In object-oriented computer programming, a metaclass is one whose instances are also classes. For instance, in Python, the built-in class type is a metaclass: instances of class type are themselves a class of objects.
The use of metaclasses is most prevalent in object-oriented languages in which classes are "first-class" objects; meaning they can be used just like any other object in the language:
- They can be named variables;
- They can be passed as an argument to methods, functions, and procedures;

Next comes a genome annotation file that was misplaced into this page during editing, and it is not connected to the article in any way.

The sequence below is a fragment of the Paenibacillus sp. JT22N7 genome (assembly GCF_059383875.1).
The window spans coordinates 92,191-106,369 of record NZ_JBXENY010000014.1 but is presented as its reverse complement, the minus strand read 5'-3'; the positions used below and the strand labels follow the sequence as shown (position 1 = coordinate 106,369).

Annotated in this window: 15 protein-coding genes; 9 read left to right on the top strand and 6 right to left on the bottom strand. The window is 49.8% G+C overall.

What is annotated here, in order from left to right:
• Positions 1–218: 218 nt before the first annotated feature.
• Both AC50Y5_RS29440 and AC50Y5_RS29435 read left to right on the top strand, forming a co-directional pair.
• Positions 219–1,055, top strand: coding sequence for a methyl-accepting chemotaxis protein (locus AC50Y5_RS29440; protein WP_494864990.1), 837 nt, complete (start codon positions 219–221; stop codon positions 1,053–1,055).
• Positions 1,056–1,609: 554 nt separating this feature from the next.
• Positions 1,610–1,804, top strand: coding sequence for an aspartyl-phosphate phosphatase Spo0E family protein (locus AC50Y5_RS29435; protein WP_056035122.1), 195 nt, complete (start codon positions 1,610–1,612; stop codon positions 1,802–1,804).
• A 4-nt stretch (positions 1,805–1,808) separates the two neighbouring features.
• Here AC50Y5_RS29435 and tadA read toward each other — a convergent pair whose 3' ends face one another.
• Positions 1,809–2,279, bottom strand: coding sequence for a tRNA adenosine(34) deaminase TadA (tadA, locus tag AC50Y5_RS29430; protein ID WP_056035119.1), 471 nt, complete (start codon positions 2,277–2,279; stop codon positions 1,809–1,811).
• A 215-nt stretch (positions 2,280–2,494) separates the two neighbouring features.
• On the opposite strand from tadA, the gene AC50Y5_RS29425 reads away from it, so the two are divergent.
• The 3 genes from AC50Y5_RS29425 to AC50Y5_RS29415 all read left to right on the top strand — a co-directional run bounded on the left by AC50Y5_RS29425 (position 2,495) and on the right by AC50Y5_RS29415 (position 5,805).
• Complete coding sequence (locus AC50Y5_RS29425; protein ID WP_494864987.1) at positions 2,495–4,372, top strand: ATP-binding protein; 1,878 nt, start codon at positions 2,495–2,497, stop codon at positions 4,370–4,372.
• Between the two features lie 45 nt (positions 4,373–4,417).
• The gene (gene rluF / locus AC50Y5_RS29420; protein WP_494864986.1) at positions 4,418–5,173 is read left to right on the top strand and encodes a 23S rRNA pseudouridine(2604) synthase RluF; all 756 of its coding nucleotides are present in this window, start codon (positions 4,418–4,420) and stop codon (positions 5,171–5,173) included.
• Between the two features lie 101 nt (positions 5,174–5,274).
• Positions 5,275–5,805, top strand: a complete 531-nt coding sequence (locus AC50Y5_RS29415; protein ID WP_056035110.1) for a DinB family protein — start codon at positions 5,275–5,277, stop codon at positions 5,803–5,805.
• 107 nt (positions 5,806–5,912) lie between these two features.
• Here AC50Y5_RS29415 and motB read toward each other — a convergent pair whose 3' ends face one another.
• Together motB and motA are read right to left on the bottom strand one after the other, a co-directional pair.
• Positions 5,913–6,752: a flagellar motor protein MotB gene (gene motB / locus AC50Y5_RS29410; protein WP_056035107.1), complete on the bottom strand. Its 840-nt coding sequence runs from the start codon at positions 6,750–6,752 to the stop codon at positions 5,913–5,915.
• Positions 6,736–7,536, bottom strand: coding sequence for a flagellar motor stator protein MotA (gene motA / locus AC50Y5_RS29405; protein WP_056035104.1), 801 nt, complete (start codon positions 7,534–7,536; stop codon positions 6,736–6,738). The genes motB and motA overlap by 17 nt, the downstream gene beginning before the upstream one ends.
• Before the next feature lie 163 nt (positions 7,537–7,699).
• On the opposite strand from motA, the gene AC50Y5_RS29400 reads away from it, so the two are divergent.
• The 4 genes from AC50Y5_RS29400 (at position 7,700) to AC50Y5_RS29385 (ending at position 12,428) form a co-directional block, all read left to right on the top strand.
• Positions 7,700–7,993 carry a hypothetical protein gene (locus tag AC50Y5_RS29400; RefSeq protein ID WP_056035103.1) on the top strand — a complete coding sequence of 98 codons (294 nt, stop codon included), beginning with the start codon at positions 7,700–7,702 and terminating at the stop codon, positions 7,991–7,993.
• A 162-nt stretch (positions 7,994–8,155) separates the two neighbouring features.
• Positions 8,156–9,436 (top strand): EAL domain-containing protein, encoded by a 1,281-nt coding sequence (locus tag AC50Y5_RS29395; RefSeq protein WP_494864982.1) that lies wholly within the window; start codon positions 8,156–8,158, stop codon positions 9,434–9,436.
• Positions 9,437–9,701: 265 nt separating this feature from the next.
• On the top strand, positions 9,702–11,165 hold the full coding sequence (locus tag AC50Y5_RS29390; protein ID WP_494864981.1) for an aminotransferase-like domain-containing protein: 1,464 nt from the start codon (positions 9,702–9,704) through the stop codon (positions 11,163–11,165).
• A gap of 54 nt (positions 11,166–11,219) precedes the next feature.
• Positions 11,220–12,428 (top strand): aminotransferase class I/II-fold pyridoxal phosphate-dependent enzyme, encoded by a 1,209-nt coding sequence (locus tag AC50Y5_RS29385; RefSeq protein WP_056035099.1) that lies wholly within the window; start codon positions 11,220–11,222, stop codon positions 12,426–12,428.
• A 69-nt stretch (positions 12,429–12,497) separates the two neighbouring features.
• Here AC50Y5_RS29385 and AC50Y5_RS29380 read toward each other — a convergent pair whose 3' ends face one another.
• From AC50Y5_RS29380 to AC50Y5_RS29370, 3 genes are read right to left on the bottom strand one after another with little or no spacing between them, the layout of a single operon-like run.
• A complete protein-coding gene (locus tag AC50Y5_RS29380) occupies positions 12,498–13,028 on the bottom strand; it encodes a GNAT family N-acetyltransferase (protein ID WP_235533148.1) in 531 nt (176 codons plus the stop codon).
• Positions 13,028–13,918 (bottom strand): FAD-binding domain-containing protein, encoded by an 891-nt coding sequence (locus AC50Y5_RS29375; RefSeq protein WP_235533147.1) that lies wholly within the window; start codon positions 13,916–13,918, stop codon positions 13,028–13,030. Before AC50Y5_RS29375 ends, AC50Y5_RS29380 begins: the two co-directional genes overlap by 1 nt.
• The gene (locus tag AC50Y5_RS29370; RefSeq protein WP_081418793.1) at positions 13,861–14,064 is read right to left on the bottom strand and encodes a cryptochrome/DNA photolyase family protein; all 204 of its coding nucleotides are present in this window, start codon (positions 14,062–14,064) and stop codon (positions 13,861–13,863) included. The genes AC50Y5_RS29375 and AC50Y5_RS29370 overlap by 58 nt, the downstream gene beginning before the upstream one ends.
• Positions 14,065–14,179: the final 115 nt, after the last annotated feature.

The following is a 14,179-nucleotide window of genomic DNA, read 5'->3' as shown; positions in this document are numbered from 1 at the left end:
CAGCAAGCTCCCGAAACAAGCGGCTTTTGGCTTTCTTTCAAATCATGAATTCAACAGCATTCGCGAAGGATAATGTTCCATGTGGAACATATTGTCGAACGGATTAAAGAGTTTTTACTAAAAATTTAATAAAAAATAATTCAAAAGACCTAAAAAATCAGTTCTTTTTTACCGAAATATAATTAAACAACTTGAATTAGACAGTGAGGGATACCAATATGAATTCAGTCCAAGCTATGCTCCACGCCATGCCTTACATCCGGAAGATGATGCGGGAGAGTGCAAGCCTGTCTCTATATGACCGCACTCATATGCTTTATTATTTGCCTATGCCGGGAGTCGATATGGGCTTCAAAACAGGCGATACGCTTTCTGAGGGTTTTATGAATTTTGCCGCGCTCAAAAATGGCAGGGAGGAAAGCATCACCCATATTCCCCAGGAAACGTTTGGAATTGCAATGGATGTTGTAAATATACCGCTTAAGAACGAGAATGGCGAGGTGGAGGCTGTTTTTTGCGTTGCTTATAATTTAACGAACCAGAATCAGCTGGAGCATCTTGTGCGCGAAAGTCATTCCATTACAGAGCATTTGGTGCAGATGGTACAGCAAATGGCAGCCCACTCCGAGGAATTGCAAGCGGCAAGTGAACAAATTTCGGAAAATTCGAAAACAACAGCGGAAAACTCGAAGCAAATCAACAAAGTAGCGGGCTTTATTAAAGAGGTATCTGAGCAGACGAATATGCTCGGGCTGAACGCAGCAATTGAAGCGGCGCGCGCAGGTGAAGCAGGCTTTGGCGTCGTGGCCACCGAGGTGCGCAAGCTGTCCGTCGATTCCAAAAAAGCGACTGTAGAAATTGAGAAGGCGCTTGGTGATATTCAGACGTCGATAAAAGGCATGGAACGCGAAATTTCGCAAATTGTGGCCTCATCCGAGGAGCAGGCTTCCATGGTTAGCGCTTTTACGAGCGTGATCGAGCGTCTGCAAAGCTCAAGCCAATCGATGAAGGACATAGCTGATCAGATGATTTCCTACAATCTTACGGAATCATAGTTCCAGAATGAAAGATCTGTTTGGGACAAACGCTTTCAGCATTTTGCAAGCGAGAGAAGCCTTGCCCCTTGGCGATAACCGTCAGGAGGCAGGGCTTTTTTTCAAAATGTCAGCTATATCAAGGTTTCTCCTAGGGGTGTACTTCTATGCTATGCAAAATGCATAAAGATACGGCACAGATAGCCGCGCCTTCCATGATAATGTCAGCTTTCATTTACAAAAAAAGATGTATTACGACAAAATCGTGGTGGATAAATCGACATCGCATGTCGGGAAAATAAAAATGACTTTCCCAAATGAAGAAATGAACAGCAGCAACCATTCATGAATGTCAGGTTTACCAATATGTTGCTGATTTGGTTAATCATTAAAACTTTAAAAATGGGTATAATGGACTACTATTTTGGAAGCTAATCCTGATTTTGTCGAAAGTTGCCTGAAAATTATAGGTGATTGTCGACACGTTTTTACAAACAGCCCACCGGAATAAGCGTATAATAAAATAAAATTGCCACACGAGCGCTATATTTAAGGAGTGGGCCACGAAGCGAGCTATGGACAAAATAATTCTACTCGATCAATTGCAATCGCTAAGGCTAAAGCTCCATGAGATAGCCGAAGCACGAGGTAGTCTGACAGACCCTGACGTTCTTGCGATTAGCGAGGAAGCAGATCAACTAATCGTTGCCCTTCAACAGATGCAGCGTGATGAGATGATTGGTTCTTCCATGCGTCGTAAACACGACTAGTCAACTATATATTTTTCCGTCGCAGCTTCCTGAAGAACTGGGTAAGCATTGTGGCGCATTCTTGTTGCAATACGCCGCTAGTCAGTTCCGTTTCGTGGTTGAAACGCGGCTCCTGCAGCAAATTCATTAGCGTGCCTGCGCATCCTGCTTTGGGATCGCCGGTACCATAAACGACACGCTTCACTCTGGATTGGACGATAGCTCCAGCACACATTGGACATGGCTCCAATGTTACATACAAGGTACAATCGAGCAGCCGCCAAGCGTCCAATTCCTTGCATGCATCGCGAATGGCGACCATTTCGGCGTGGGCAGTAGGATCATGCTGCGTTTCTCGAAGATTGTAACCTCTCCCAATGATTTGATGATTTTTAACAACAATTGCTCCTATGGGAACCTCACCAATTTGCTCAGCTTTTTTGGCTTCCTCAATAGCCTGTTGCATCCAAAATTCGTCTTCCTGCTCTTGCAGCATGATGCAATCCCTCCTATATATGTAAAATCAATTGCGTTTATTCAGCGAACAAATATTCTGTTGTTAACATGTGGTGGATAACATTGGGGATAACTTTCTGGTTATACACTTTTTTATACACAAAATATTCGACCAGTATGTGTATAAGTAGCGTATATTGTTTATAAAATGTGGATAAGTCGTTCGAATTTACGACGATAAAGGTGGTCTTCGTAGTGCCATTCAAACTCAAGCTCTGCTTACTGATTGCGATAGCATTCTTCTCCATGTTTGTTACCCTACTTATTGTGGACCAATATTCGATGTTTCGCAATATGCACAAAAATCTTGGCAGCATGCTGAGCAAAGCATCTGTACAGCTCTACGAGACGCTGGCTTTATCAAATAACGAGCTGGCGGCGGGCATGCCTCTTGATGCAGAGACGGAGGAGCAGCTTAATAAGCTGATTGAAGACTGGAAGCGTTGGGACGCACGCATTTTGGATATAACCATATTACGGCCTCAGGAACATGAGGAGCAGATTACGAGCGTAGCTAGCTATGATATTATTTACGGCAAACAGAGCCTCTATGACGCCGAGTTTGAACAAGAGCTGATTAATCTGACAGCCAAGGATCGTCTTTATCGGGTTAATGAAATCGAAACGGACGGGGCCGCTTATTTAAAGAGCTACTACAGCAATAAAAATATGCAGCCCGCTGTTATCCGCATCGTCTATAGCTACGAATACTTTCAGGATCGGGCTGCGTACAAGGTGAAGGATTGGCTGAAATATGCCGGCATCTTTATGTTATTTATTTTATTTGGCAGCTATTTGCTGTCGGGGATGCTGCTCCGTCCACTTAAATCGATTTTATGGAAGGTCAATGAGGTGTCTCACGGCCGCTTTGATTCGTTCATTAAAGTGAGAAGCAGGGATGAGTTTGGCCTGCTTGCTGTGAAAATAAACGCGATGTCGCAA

- They can be returned as the result of a method, function, or procedure; and
- They can be included as part of a data structure.
It is possible, but uncommon, to implement metaclasses in C++ and Java. More commonly, metaclasses can be found in programs written in Python, Ruby, Smalltalk, Perl, Objective-C, and Common Lisp/CLOS.